Transport strikes: How to get around London in July

Transport strikes: How to get around London in July

The RMT and Aslef unions have suspended industrial action that would have put a halt to the Tube network for four days and caused widespread disruption from Monday to Saturday.

As part of a protracted dispute over pensions, job losses and working conditions, the RMT (National Union of Rail, Maritime and Transport Workers) had proposed six days of strikes on the London Underground from July 23.

The RMT’s general secretary, Mick Lynch, said that although there had been “significant progress” in talks held by conciliation service Acas, this was not the end of the dispute, negotiations were continuing, and a strike mandate was still in place.

The union said concessions included longer guarantees on earnings, no pension changes for at least three years and a halt to productivity proposals that it said would have damaged the terms and conditions of RMT members.

The mayor of London, Sadiq Khan, said that the decision to suspend strike action was “really welcome news for Londoners”.

“Despite the onerous funding deal conditions imposed by the government we have managed to avoid industrial action,” he added.

“Negotiation is always the best way forward and this shows what we can achieve by working with trade unions.”

The RMT’s planned rail strikes are still in place so it is advisable for you to double-check your plans before leaving, particularly the first and last trains on strike days and, if applicable, your return trip.

For the most recent information, visit the Live Trains website and Journey Planner. If you still have questions, contact your local train company.

When are the train strikes?

Between July 20 and July 29

The RMT union announced that strikes affecting nationwide rail services will take place on Thursday, July 20, Saturday, July 22 and Saturday, July 29. There are likely to be little or no service across the network, according to the National Rail website.

July 26 and July 28

Aslef members at 16 rail operators will refuse to work overtime – an action short of a strike – on the following days:

  • Friday, July 21

  • Saturday, July 22

  • Monday, July 31

  • Tuesday, August 1

  • Wednesday, August 2

  • Thursday, August 3

  • Friday, August 4

  • Saturday, August 5

Which train services will be affected by the strikes?

The following services will be subject to industrial action, according to the National Rail website.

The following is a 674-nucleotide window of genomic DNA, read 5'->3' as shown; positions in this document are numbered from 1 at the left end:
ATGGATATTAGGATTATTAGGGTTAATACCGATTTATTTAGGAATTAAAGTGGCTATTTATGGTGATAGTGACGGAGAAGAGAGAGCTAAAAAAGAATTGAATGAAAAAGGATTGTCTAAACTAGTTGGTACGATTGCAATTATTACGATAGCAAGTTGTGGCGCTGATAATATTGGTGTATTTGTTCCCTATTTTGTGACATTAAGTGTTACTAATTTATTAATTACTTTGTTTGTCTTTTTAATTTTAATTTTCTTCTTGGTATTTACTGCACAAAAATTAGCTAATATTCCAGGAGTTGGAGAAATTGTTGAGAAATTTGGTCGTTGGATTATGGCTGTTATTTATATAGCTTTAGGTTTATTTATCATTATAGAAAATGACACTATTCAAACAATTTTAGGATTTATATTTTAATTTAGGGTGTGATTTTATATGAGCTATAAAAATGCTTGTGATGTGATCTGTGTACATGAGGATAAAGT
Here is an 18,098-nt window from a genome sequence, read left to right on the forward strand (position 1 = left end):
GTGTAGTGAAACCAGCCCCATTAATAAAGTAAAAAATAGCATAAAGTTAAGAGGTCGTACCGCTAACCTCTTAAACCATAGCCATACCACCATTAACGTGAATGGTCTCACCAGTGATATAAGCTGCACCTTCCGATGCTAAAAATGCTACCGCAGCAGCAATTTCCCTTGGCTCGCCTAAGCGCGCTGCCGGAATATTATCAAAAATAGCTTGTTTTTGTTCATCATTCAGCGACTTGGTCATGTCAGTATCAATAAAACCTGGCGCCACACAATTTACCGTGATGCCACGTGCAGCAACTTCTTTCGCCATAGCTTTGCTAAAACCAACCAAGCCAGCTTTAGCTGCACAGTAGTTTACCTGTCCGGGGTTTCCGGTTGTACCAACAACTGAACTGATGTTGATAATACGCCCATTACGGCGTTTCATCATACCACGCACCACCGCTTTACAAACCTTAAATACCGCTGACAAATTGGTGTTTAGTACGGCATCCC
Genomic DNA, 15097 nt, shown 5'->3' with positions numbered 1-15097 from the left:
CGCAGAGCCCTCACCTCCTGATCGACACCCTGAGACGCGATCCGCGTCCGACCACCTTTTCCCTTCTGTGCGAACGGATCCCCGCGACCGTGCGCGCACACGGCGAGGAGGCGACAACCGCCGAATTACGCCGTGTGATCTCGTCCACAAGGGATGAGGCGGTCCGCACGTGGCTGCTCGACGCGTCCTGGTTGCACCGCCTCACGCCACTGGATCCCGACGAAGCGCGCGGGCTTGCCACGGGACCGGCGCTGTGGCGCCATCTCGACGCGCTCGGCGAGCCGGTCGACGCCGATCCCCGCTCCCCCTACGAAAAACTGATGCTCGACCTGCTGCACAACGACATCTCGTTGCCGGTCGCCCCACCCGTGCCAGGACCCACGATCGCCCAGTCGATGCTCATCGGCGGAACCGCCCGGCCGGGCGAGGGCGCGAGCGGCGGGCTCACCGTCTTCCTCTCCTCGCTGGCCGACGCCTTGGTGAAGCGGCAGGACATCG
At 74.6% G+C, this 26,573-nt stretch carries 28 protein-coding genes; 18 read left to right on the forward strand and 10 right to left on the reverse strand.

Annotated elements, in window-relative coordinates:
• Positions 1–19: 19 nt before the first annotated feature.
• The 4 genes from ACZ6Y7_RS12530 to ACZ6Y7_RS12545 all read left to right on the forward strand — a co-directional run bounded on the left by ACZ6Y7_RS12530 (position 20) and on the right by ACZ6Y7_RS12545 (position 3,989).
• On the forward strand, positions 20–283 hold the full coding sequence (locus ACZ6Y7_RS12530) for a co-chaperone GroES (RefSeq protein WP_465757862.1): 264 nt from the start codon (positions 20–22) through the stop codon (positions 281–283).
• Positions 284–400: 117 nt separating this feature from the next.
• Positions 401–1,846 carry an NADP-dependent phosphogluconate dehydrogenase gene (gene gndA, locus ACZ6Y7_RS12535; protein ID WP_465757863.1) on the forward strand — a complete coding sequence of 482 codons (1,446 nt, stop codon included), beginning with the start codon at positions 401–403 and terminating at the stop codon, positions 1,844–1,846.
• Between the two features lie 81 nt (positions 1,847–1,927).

• Avanti West Coast

  • Chiltern Railways

  • CrossCountry

  • East Midlands Railway

  • Great Western Railway

  • GTR

  • LNER

  • Northern Trains

  • Southeastern

  • South Western Railway

  • Transpennine Express

  • West Midlands Railway

Public transport over July 23-28

There are various strikes affecting several different types of public transport between July 23 and July 28.


The Tube strike has been called off so trains should run as normal.

Overground trains

Passengers can expect normal services on the London Overground and Heathrow Express.


Buses are a convenient substitute during strikes, and the daily maximum fare for pay-as-you-go bus-only travel is restricted to £4.95. However, expect services to be busy.

Rent a bike

For those wanting to avoid packed buses when a train or Tube strike hits, city bikes such as Santander Cycles are available across London.

Call a cab

Black taxis, Uber and Bolt will also be on hand to help people needing to get to their location.


Eurostar will be running as normal; however, connections to and from the train operator’s main hub at London St Pancras International will be difficult because staff at East Midlands Railway, Southeastern, and Thameslink, which serve the station, are walking out.

July events affected by the strikes

Passengers planning to travel to the first four days of the fourth Ashes Test between England and Australia, which starts on Wednesday July 19 at Old Trafford in Manchester, will be affected by the Aslef overtime ban.

Three of the month’s busiest days will be the focus of the RMT union’s nationwide walkouts.

Beginning on July 20 and 22, when the Open golf tournament is being held at Royal Liverpool Golf Club, a lot of families will be on the move.

Travel to and from holiday resorts as well as cricket fans going to London for the fifth Ashes Test at the Oval will be affected by the strike on July 29.

What if you have a train ticket booked for one of the strike days?

If the train that the ticket is booked for is cancelled, delayed or rescheduled, passengers with Advance, Anytime or Off-Peak tickets can be reimbursed without paying fees.

Train companies will probably provide customers with the option to travel on a variety of days that are not strike days.

Season ticket holders who don’t use their tickets can submit a Delay Repay claim for reimbursement for the strike dates.